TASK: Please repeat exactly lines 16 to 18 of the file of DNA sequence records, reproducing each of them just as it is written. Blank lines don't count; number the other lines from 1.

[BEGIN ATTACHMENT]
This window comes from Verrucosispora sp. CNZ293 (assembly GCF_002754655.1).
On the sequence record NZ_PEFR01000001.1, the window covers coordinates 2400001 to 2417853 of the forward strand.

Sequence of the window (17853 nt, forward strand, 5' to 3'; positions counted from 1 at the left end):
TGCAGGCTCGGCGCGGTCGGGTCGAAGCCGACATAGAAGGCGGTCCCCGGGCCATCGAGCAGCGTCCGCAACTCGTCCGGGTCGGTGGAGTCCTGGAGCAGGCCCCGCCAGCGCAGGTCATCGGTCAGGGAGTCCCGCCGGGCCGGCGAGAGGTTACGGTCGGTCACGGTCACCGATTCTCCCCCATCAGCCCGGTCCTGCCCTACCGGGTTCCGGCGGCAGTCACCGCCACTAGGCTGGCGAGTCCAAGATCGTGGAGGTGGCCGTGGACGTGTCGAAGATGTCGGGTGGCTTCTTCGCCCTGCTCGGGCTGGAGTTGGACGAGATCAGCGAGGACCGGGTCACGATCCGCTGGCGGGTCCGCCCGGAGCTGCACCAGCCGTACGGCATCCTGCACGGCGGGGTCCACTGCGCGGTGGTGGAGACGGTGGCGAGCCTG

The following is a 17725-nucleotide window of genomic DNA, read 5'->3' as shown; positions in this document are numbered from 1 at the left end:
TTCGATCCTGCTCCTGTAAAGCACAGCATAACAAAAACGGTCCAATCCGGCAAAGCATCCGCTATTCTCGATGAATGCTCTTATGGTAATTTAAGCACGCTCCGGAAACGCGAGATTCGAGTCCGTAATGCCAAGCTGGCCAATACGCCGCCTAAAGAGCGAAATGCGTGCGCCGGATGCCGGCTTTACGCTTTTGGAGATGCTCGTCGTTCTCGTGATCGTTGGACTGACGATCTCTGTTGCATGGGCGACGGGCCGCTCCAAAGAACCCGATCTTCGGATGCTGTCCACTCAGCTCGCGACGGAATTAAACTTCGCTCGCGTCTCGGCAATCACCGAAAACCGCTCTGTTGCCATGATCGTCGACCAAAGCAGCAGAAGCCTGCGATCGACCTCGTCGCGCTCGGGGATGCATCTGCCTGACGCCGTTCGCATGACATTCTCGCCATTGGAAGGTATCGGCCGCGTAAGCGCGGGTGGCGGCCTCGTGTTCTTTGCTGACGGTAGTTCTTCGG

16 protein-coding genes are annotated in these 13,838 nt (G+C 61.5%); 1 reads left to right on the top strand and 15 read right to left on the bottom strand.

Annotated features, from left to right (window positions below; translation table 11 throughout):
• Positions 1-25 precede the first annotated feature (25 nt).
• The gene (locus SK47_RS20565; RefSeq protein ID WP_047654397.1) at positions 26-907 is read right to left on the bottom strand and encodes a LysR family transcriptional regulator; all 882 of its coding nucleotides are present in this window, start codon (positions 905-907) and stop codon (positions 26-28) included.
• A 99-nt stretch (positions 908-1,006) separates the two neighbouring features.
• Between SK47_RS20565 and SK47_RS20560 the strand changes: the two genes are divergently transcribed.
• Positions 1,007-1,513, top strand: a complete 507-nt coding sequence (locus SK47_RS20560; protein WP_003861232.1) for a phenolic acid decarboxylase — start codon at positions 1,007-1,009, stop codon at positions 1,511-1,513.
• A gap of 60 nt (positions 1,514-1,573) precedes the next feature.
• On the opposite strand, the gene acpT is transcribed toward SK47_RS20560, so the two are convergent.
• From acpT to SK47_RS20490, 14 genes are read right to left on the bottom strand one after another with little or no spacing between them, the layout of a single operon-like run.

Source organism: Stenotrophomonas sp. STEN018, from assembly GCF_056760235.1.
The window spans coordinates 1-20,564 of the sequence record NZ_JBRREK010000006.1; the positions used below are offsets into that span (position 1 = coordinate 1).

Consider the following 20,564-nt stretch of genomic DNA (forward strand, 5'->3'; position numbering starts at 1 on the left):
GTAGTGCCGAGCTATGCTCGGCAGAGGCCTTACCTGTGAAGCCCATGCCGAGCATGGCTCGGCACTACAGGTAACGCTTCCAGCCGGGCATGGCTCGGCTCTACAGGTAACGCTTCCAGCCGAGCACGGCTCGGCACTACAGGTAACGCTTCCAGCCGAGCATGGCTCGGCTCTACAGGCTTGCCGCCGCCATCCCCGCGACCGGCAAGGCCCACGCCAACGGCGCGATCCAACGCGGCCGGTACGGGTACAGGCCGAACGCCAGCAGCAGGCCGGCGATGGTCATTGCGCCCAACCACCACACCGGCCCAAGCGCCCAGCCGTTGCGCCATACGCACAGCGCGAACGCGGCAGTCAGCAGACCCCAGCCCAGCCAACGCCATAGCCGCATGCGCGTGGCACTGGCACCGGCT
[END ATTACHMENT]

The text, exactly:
• From acpT to SK47_RS20490, 14 genes are read right to left on the bottom strand one after another with little or no spacing between them, the layout of a single operon-like run.

Source organism: Stenotrophomonas sp. STEN018, from assembly GCF_056760235.1.
The window spans coordinates 1-20,564 of the sequence record NZ_JBRREK010000006.1; the positions used below are offsets into that span (position 1 = coordinate 1).